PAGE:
Effective January 10, new mortgage rules will serve as a means to protect borrowers and lenders from repeating the transgressions of the previous housing crisis. Should lenders adopt these rules, they will be protected from legal recourse in the event a loan is not paid off. The rules, however, are not mandatory. While many lenders are expected to comply, there are those who intend to cater to wealthy borrowers. As a result, prospective buyers looking to acquire a jumbo mortgage may see favorable changes in loan practices.
In accordance with the Dodd-Frank financial reform legislation, lenders are required to provide documentation that any borrower is fully capable of paying off their mortgage. This is a significant contrast to practices that initiated the recent housing crisis and should prevent a repeat for the foreseeable future. Complying with new rules established by the Consumer Financial Protection Bureau will confirm that lenders are preforming their due diligence and making sure borrowers are able to pay off their debt.
According to CNBC, “the rules allow for adjustable-rate loans, but they have to be underwritten to the highest possible adjustment payment. Loans can have no high fees, no interest-only features, and, perhaps the biggest hurdle, a debt-to-income ratio no greater than 43 percent.” In the event that a borrower meets these criteria, their respective loan is deemed qualified. Subsequently, lenders are protected from any legal actions that may result form a default.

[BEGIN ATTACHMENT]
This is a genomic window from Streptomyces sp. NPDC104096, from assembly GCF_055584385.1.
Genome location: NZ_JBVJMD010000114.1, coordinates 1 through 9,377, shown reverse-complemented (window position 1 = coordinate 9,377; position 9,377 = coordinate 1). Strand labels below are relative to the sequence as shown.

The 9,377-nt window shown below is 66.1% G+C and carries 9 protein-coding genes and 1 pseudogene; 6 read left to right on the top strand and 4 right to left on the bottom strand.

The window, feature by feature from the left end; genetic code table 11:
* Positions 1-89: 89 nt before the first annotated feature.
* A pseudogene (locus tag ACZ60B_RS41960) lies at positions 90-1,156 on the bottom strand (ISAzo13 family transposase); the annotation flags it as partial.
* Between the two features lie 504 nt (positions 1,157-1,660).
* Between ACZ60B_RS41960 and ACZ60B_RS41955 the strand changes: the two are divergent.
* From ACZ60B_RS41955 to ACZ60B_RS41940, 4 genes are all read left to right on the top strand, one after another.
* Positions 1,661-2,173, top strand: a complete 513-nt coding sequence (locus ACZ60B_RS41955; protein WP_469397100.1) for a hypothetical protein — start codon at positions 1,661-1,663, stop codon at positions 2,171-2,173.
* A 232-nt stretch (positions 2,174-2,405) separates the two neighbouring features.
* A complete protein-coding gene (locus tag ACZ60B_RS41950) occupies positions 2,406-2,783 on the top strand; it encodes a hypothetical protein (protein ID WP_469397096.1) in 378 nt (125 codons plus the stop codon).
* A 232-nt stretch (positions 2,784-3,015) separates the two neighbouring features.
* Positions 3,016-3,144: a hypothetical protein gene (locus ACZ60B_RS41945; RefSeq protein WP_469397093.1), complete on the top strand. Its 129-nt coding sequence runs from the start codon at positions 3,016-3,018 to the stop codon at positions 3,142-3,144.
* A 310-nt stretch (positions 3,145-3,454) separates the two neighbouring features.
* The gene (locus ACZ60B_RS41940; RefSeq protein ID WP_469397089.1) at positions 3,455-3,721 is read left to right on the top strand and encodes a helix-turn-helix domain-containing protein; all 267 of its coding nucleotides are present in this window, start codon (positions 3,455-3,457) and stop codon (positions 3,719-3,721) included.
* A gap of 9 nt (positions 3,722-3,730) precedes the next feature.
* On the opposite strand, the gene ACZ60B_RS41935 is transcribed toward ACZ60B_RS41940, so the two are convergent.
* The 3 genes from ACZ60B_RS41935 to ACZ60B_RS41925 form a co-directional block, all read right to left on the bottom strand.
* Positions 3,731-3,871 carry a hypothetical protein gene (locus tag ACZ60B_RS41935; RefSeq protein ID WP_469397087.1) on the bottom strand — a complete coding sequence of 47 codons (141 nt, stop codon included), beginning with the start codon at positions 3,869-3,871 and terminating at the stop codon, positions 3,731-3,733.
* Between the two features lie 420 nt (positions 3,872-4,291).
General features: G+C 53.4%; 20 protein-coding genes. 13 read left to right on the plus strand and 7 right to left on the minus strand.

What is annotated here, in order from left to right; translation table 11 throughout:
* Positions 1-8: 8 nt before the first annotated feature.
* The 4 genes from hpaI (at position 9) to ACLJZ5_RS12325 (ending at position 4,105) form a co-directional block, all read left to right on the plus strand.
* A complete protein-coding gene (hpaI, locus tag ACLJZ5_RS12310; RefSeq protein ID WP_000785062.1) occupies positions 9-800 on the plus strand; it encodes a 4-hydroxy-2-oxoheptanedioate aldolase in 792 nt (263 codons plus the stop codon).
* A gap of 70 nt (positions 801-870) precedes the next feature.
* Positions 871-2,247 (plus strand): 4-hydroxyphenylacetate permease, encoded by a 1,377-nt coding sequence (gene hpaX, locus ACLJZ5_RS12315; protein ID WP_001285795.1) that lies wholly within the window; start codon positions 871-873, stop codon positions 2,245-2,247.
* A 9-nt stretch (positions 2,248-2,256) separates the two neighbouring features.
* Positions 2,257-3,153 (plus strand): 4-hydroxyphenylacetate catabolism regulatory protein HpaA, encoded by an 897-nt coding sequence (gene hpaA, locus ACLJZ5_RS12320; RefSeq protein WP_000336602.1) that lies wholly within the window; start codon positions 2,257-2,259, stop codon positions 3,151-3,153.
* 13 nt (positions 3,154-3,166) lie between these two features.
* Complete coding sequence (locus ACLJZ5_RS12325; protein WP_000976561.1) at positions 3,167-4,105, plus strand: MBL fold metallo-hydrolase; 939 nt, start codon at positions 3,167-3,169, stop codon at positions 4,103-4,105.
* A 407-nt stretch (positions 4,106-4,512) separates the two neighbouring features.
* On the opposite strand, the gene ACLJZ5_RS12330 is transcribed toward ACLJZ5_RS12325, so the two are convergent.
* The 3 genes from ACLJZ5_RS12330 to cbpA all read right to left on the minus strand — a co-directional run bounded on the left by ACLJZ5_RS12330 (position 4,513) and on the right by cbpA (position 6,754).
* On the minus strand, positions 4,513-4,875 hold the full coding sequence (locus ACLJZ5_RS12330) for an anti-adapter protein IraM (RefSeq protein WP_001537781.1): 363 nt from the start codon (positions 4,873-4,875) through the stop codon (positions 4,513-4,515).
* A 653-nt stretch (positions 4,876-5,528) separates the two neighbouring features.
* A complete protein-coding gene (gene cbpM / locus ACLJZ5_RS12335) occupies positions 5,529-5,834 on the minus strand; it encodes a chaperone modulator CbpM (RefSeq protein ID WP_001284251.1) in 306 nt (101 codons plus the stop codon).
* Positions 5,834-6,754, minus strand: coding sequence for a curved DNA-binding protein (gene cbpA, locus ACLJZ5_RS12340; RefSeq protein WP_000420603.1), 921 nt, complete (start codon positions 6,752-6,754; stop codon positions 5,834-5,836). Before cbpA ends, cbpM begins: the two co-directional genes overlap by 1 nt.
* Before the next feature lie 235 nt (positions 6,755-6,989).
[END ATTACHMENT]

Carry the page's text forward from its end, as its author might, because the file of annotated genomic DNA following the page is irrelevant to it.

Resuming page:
While the majority of loans today are deemed qualified, borrowers are faced with tougher underwriting practices. Many have been subjected to rising interest rates, essentially forcing them to take out an adjustable-rate loan. While these will have a lower monthly payment, they are much harder to get.
The size of the average mortgage applied for today is the largest in history, at nearly $270,000, according to the Mortgage Bankers Association. This will ultimately make it much more difficult for borrowers to fulfill the debt-to income ratio requirements set forth in the mew mortgage rules.
“The buyers that are out there are much more affluent. They have much larger home savings and home equity saved up, and they’re looking for a larger type of house,” Buck Horne, an analyst at Raymond James, said on “Squawk on the Street” “The first time buyer, unfortunately, remains pretty well locked out of the market.”
With the average borrower facing tougher obstacles, lenders opting to operate outside of the new rules will focus their attention on affluent individuals.
“We are going to offer over 43 percent, but the difference is we’re going to want to make sure there is enough residual income that somebody does have the ability to repay,” said Karen Mayfield, a senior vice president at Bank of the West. “Those people who are self-employed or who do have substantial income, there will be ways to justify allowing over 43 percent debt-to-income.”
The mortgage industry was quick to reject the upcoming rules, claiming no one could operate outside them. However, as the date approaches, more are now saying they will operate outside the rules to cater to a broader audience. Wells Fargo said it would do non-qualified mortgage loans and keep them on their books.
“It looks like a nice niche from a lenders perspective because you’re not going to have as much competition. Certainly you’re going to have much more regulatory risk,” said Guy Cecala of Inside Mortgage Finance. “The risk of operating outside the QM box is that a borrower can dispute, and basically win, if you try to foreclose if there’s a problem down the road.”